Single time-point measurements have been said to be of limited value because they do not measure responses to and recovery from stressors. Although there are exceptions, such as productive longevity as it is a single measurement of the accumulated consequence of adaptive capacity and resilience. Otherwise repeated measurements over time have been found to be key to determine resilience in animals. This is where new technologies, such as automated monitoring, sensors and computer vision come into their own greatly facilitating the ability of producers to collect data from repeated individual measurements in pigs on farm. It is also making the recording of individual feed intake in group-housed pigs more accessible, which would otherwise be difficult to do on farms.
Recently several research groups have taken different approaches to measuring resilience in pigs, some using production data, some behavioural data and others are currently using artificial intelligence to monitor tail posture in pigs. But what they all have in common is, that they are looking at repeated observations to detect the number of fluctuations or deviations from an expected standard over time. Some suggest that the individual day-to-day variation in feed intake could be utilized to quantify resilience to heat stress, whereby pigs with more day-to-day variation in feed intake would indicate that pigs are less resilient.
Genetic researchers in the US confirmed that fluctuations in feed intake or duration at the feeder over time are indicators for resilience in pigs to a variety of stressors, including disease and can be used as heritable measures of general resilience in pigs. The variance of deviations in daily feed intake and deviations in daily duration at the feeder during the finishing phase were positively genetically correlated to mortality and number of treatments required in pigs. A pig welfare research group from the Netherlands are using the pig’s tail posture and intactness as the main indicator for resilience. The theory behind it being that more resilient pigs are less inclined to start tail biting and this is also related to tail posture – curly versus straight.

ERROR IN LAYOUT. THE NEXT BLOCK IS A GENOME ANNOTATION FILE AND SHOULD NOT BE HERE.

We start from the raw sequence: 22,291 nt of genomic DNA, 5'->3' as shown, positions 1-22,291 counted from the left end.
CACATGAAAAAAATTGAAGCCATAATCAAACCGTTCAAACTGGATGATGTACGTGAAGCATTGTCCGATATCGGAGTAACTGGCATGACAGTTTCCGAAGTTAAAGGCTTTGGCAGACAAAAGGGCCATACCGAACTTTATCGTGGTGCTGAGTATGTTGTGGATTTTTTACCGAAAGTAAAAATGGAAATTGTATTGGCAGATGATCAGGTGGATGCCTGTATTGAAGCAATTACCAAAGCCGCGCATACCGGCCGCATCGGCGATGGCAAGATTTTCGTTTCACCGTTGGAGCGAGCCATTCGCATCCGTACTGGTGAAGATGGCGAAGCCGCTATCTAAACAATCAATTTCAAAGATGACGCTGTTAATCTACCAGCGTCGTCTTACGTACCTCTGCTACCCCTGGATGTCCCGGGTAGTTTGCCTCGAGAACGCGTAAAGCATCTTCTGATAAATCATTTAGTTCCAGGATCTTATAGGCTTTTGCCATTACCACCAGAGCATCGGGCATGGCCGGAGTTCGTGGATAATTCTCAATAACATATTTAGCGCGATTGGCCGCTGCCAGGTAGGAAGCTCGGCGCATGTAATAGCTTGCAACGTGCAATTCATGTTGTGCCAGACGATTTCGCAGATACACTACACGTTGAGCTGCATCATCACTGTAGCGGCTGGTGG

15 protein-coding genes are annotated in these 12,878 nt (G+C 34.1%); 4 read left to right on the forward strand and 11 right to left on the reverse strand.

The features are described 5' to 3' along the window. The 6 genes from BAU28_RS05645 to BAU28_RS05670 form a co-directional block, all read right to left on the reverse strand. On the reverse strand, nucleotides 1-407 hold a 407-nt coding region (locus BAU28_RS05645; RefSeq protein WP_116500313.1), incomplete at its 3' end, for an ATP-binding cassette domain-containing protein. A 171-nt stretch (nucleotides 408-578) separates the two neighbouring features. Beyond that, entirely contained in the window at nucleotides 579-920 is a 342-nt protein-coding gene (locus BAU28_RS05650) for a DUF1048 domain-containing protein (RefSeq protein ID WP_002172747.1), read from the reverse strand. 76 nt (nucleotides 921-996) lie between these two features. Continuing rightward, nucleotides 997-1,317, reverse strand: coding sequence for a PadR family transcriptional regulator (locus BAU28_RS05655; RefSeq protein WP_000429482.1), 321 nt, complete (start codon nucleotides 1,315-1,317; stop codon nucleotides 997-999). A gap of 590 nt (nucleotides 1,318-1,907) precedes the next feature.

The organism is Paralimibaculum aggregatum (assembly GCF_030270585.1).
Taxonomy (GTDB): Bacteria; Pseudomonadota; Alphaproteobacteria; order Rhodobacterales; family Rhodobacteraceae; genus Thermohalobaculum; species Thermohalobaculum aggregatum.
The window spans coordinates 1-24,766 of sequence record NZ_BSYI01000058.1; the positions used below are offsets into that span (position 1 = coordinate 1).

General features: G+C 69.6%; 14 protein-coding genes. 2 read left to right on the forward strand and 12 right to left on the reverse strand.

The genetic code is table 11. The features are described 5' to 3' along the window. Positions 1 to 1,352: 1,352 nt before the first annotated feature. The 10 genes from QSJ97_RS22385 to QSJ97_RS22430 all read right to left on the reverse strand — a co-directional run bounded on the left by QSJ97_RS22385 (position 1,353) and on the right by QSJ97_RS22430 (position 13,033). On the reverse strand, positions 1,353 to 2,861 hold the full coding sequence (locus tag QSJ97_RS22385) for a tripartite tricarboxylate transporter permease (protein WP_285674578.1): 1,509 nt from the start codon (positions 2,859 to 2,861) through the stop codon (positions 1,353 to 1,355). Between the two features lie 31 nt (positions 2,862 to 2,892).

Managing for resilience in pigs
Geneticists have certainly started to pave the way to breed more resilient pigs by determining phenotypic parameters that are suitable as resilience indicators. Behavioural research is highlighting the opportunity to improve resilience in pigs through management practices, such as enriched housing. In piglets the location of sow feeders during lactation have been shown to matter in the piglet’s ability to adapt to the weaning process.
Nutritional solutions that help to build the adaptive capacity of the pig to stressors for more energy efficient responses could also play a role in managing resilience. For sure more research is underway to gain a better understanding of how nutrition and other management practices can effectively support pig resilience.
The resilience approach requires us to make a shift in how we evaluate the impact of breeding and management strategies in pigs. While the proposed resilience indicators are not always easy to measure under commercial conditions using conventional practices, the development of new technologies helping farmers to monitor individual animals for precision livestock farming is certainly speeding up progress required to facilitate this.
This approach also highlights the need for adaptability to future events over optimization and improving efficiency under known conditions for pigs and farms. There is no time like the present Covid 19 crisis to remind us of the uncertainty and unpredictability in our lives and farming, bringing home the need for resilience.
Published in International Pig Topics, October 2020 by Gwendolyn Jones